United States District Court, S.D. Illinois
AARON KORTE, individually and on behalf of others similarly situated, Plaintiff,
PINNACLE FOODS GROUP, LLC., Defendant.
MEMORANDUM AND ORDER
M. YANDLE UNITED STATES DISTRICT JUDGE.
the Court is Defendant's Motion to Dismiss (Doc. 11).
Plaintiff filed a Response (Doc. 19). For the following
reasons, the motion is DENIED.
Aaron Korte filed this putative class action against
Defendant Pinnacle Foods Group, LLC (“Pinnacle”)
in Illinois state court. (Complaint, Doc. 2-1). Pinnacle
subsequently removed the case to this Court. (Notice of
Removal, Doc. 2)
case involves a line of salad dressings sold by Pinnacle
under the label “WishBone® E.V.O.O. Dressing- Made
With Extra Virgin Olive Oil”. Plaintiff alleges that
the products violate the Illinois Consumer Fraud &
Deceptive Business Practices Act (810 ILCS § 505/1
et seq.) (“IFCA”)(Count I) and the
Missouri Merchandising Practices Act (§407.010 R.S.Mo,
et seq.) (“MMPA”)(Count II), and that
the money realized by Defendant as a result of the alleged
deceptive practices constitutes unjust enrichment (Count
III). Plaintiff seeks class certification for consumers who
bought the product from December 19, 2013 onward.
moves to dismiss each Count of the Complaint pursuant to
Federal Rule of Civil Procedure 12(b)(6) for failure to state
a claim, as well as under F.R.C.P. 9(b) for failure
to plead fraud with adequate particularity.
survive a motion to dismiss for failure to state a claim
under F.R.C.P. 12(b)(6), a complaint must
“state a claim to relief that is plausible on its
face.” Lodholtz v. York Risk Servs. Group,
Inc., 778 F.3d 635, 639 (7th Cir. 2015) (quoting
Bell Atl. Corp. v. Twombly, 550 U.S. 544, 570
(2007)). “A claim has facial plausibility when the
plaintiff pleads factual content that allows the court to
draw the reasonable inference that the defendant is liable
for the misconduct alleged.” Ashcroft v.
Iqbal, 556 U.S. 662, 678 (2009). “[W]hen ruling on
a defendant's motion to dismiss, a judge must accept as
true all of the factual allegations contained in the
complaint.” Erickson v. Pardus, 551 U.S. 89,
94 (2007). The Court also draws all reasonable inferences and
facts in favor of the nonmovant. See Vesely v. Armslist
LLC, 762 F.3d 661, 664 (7th Cir. 2014).
Rule 9(b), a party pleading fraud must “state with
particularity the circumstances constituting fraud.”
Fed.R.Civ.P. 9(b). This “ordinarily requires describing
the 'who, what, when, where, and how' of the fraud,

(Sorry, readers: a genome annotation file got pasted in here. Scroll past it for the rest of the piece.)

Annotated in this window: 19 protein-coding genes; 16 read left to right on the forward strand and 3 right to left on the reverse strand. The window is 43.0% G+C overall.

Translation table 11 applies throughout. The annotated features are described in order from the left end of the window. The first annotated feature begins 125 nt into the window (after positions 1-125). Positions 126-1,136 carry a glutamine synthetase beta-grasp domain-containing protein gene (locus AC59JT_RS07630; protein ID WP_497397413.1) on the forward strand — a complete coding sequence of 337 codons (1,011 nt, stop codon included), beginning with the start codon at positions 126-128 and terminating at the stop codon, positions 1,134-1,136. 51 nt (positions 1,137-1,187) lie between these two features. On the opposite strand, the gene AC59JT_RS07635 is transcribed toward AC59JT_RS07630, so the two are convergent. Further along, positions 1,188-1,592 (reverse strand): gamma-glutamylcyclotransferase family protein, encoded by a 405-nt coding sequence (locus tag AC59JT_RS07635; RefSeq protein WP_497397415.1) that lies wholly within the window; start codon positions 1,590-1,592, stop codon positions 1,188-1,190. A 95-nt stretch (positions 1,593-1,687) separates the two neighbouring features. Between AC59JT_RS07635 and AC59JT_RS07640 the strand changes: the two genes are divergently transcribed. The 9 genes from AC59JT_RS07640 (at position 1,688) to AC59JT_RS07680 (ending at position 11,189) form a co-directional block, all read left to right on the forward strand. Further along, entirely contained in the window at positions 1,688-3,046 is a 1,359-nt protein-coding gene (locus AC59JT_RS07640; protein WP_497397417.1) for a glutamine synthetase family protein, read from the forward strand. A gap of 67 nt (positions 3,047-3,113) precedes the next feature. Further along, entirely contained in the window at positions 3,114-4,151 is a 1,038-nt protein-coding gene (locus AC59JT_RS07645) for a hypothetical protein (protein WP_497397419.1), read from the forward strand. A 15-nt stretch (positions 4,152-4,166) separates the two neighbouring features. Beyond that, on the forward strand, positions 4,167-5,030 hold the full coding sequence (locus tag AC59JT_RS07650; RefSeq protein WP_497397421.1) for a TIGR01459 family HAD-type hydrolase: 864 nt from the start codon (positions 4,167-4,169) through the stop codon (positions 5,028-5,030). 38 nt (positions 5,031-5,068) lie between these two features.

although the exact level of particularity that is required
will necessarily differ based on the facts of the
case.” AnchorBank, FSB v. Hofer, 649 F.3d 610,
614 (7th Cir. 2011).
alleges that Defendant “promotes, markets and sells its
E.V.O.O. line of dressings in such a manner to deceive the
consumer into purchasing what he or she [believes] is a true
100% E.V.O.O. product.” (Id. at ¶ 16). In
particular, Plaintiff alleges that Pinnacle's naming and
marketing of the dressings in question was deceptive because
although they are made with extra virgin olive oil (sometimes
abbreviated E.V.O.O. or EVOO), they are “comprised
mainly of water and cheap soybean oil, and not premium
E.V.O.O.” (Doc. 2-1 at ¶ 16). Plaintiff also
alleges that Pinnacle made several statements in a press
release accompanying the introduction of the dressing that
were misleading as to the EVOO content (and therefore product
quality). (Id. at ¶ 11). Plaintiff further
alleges that Pinnacle charged 25% more, on average, for the
products than similar salad dressings on the basis that it
was made with extra virgin olive oil. (Id. at ¶
a Missouri citizen, purchased the product in the Fall of 2016
from a Schnuck's Market in St. Clair County, Illinois.
(Id. at ¶ 8).
and Drug Administration Preemption
first argues that Plaintiff's ICFA claim is preempted by
federal law. Specifically, Pinnacle points to a provision of
the Federal Food, Drug, and Cosmetic Act
(“FDCA”), 21 U.S.C. § 343-1(a)(5), added by
the Nutrition Labeling and Education Act of 1990
(“NLEA”), that prevents states from imposing
“any requirement respecting any claim of the type
described in section 343(r)(1) [of the FDCA] ... made in the
label or labeling of food that is not identical to the
requirement of section 343(r).” It contends that
allowing a state consumer fraud claim for use of the phrase
“Made With ...